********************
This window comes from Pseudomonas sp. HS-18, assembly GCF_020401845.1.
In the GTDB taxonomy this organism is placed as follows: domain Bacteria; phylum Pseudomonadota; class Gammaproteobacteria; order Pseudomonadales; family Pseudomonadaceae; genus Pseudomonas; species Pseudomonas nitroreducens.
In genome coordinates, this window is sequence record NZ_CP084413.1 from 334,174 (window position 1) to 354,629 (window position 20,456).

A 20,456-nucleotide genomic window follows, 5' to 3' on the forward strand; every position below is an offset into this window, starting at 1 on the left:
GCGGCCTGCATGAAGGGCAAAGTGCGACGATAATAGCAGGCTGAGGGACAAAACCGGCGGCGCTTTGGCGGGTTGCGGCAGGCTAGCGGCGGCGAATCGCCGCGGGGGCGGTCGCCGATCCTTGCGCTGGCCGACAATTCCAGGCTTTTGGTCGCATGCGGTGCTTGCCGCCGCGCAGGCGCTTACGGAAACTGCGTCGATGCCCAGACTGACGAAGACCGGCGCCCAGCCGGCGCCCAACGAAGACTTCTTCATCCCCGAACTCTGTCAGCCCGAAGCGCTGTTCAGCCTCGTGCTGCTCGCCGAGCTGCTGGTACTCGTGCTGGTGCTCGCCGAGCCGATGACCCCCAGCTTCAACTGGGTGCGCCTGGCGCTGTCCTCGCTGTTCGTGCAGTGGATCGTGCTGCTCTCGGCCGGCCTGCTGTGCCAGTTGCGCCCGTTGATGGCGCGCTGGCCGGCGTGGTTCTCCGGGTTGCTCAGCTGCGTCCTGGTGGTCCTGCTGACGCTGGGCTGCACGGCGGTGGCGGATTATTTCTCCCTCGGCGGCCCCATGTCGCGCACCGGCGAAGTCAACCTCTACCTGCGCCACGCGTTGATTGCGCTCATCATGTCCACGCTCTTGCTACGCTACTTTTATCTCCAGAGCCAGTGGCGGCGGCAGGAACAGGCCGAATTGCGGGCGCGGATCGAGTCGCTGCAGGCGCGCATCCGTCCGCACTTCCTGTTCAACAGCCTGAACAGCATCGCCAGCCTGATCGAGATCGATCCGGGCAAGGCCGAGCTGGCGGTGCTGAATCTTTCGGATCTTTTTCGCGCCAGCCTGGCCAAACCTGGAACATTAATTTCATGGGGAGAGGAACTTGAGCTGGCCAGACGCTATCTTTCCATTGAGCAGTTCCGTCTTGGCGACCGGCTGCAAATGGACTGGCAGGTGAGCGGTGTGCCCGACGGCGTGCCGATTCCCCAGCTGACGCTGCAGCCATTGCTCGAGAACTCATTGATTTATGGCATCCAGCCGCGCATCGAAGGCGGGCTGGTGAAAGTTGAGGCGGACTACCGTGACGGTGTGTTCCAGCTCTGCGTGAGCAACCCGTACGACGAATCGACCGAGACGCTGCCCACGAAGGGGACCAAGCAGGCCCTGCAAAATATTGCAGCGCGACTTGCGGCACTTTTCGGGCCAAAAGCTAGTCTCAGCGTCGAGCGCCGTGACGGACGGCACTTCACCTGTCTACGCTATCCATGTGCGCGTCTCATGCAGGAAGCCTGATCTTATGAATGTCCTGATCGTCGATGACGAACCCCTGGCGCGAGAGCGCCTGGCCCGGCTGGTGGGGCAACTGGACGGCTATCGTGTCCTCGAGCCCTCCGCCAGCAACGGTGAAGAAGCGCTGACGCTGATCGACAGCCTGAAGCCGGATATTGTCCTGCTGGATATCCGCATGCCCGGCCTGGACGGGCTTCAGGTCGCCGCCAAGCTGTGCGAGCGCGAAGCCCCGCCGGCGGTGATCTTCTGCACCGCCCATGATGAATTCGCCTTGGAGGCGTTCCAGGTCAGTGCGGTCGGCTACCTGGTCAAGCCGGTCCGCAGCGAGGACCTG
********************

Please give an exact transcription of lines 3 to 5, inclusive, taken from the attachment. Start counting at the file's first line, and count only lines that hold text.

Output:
In genome coordinates, this window is sequence record NZ_CP084413.1 from 334,174 (window position 1) to 354,629 (window position 20,456).

A 20,456-nucleotide genomic window follows, 5' to 3' on the forward strand; every position below is an offset into this window, starting at 1 on the left:
GCGGCCTGCATGAAGGGCAAAGTGCGACGATAATAGCAGGCTGAGGGACAAAACCGGCGGCGCTTTGGCGGGTTGCGGCAGGCTAGCGGCGGCGAATCGCCGCGGGGGCGGTCGCCGATCCTTGCGCTGGCCGACAATTCCAGGCTTTTGGTCGCATGCGGTGCTTGCCGCCGCGCAGGCGCTTACGGAAACTGCGTCGATGCCCAGACTGACGAAGACCGGCGCCCAGCCGGCGCCCAACGAAGACTTCTTCATCCCCGAACTCTGTCAGCCCGAAGCGCTGTTCAGCCTCGTGCTGCTCGCCGAGCTGCTGGTACTCGTGCTGGTGCTCGCCGAGCCGATGACCCCCAGCTTCAACTGGGTGCGCCTGGCGCTGTCCTCGCTGTTCGTGCAGTGGATCGTGCTGCTCTCGGCCGGCCTGCTGTGCCAGTTGCGCCCGTTGATGGCGCGCTGGCCGGCGTGGTTCTCCGGGTTGCTCAGCTGCGTCCTGGTGGTCCTGCTGACGCTGGGCTGCACGGCGGTGGCGGATTATTTCTCCCTCGGCGGCCCCATGTCGCGCACCGGCGAAGTCAACCTCTACCTGCGCCACGCGTTGATTGCGCTCATCATGTCCACGCTCTTGCTACGCTACTTTTATCTCCAGAGCCAGTGGCGGCGGCAGGAACAGGCCGAATTGCGGGCGCGGATCGAGTCGCTGCAGGCGCGCATCCGTCCGCACTTCCTGTTCAACAGCCTGAACAGCATCGCCAGCCTGATCGAGATCGATCCGGGCAAGGCCGAGCTGGCGGTGCTGAATCTTTCGGATCTTTTTCGCGCCAGCCTGGCCAAACCTGGAACATTAATTTCATGGGGAGAGGAACTTGAGCTGGCCAGACGCTATCTTTCCATTGAGCAGTTCCGTCTTGGCGACCGGCTGCAAATGGACTGGCAGGTGAGCGGTGTGCCCGACGGCGTGCCGATTCCCCAGCTGACGCTGCAGCCATTGCTCGAGAACTCATTGATTTATGGCATCCAGCCGCGCATCGAAGGCGGGCTGGTGAAAGTTGAGGCGGACTACCGTGACGGTGTGTTCCAGCTCTGCGTGAGCAACCCGTACGACGAATCGACCGAGACGCTGCCCACGAAGGGGACCAAGCAGGCCCTGCAAAATATTGCAGCGCGACTTGCGGCACTTTTCGGGCCAAAAGCTAGTCTCAGCGTCGAGCGCCGTGACGGACGGCACTTCACCTGTCTACGCTATCCATGTGCGCGTCTCATGCAGGAAGCCTGATCTTATGAATGTCCTGATCGTCGATGACGAACCCCTGGCGCGAGAGCGCCTGGCCCGGCTGGTGGGGCAACTGGACGGCTATCGTGTCCTCGAGCCCTCCGCCAGCAACGGTGAAGAAGCGCTGACGCTGATCGACAGCCTGAAGCCGGATATTGTCCTGCTGGATATCCGCATGCCCGGCCTGGACGGGCTTCAGGTCGCCGCCAAGCTGTGCGAGCGCGAAGCCCCGCCGGCGGTGATCTTCTGCACCGCCCATGATGAATTCGCCTTGGAGGCGTTCCAGGTCAGTGCGGTCGGCTACCTGGTCAAGCCGGTCCGCAGCGAGGACCTG